As the technology improves and insurance companies have more data to evaluate (comparing outcomes of the algorithm to traditional underwriting), we anticipate that convenience and speed of an accelerated electronic process will continue to spread throughout the industry.
In last year’s Philadelphia Estate Planning Council Fall Newsletter, I wrote an article outlining the impact of COVID-19 on the life insurance industry (https://www.1847pcg.com/single-post/the-impact-of-covid-19-on-the-life-insurance-industry). Immediately following the outbreak, significant and abrupt changes were put in place as the market attempted to decrease risk in an uncertain time. Later in the year some of those restrictions were removed, and as the world begins to return to “normal”, we expect to see underwriting guidelines and programs return to pre-2020 status.
As of the time of this writing, most providers in the market place are still limiting sub-standard cases to a Table 4 and increased foreign travel restrictions remain intact.
Medical underwriting is the key point where the structure and design of an insurance strategy goes from hypothetical to actionable; most independent insurance professionals have access to the same products and pricing is the same across the industry. Having a client obtain the best available underwriting for their situation is where the insurance advisor delivers the most value.
One of my favorite quotes when dealing with an imperfect and unanticipated underwriting situation is from the poet, philosopher and pugilist, Mike Tyson: “Everybody has a plan until they get punched in the mouth.” Along with the nuances of presenting unfavorable news to a client, a negative outcome during underwriting may significantly impair or eliminate certain design elements. This can be somewhat mitigated during the design phase by stress testing the impact of less favorable risk classes on the strategy and developing solutions – increasing premium, reducing duration of illustrated coverage, decrease total amount of coverage, change product, etc. – so that an alternative is still viable.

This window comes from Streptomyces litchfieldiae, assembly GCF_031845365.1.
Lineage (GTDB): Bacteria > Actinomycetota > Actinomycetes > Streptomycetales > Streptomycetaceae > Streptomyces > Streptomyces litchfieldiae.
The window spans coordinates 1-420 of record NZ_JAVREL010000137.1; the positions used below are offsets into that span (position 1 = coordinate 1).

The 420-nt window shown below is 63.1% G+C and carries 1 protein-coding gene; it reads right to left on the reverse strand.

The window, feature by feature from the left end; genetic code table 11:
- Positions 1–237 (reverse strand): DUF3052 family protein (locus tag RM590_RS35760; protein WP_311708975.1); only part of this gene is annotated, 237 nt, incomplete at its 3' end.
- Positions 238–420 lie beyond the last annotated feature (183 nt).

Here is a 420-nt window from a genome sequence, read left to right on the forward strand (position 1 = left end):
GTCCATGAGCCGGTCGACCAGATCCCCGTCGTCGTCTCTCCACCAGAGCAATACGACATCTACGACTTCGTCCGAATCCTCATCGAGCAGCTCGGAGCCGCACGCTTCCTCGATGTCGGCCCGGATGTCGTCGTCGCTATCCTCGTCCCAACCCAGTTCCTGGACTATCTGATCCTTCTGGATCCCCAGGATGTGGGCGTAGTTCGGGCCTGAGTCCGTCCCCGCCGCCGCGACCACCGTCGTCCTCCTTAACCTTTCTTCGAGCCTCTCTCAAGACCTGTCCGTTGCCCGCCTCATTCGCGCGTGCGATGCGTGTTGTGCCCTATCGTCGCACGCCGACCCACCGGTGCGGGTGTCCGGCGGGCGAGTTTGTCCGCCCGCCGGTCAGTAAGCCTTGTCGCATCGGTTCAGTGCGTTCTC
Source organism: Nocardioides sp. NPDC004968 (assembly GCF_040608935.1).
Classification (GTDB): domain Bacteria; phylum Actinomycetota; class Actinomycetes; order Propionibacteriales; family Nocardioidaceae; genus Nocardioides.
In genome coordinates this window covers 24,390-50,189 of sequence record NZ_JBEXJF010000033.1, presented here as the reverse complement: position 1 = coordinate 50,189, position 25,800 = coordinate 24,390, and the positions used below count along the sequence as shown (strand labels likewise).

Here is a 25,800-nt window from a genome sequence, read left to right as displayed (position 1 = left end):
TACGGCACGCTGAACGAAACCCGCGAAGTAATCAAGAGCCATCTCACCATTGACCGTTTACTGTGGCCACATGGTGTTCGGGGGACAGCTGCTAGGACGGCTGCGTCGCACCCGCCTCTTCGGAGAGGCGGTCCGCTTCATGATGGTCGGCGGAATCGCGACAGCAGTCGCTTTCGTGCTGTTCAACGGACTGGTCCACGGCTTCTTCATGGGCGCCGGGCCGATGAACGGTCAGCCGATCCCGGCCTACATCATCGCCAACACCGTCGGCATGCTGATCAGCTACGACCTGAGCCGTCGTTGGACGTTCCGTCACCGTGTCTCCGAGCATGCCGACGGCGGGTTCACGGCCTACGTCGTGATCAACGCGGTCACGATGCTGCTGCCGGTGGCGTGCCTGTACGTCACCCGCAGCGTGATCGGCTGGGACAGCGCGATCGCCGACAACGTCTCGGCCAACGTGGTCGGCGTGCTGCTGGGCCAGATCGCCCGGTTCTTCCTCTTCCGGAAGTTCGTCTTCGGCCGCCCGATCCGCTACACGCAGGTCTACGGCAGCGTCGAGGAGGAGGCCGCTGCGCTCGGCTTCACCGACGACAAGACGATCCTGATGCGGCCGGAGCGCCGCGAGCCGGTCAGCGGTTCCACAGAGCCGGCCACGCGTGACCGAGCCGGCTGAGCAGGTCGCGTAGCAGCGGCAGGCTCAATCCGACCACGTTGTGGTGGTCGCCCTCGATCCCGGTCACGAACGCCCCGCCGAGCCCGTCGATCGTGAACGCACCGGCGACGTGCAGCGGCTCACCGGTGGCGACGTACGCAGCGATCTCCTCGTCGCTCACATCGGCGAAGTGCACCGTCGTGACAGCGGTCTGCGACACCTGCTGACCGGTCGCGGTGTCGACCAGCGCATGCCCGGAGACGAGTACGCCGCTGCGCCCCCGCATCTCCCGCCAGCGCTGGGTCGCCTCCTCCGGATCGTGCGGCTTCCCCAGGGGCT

It is often more important how the information is presented rather than what is in the medical history. As I mentioned early, underwriters are trained to identify inconsistencies or lack of details and focus additional questions on that area. More often than not, the presence of uncertainty will trigger additional examination in excess of what may have been required if the issue was presented in a complete and understandable way.
Submitting a cover letter that addresses any potential issues may greatly reduce both the time and touches of the underwriting process. Addressing the concern and positioning the positives of the situation can dramatically change the light in which the issue is viewed.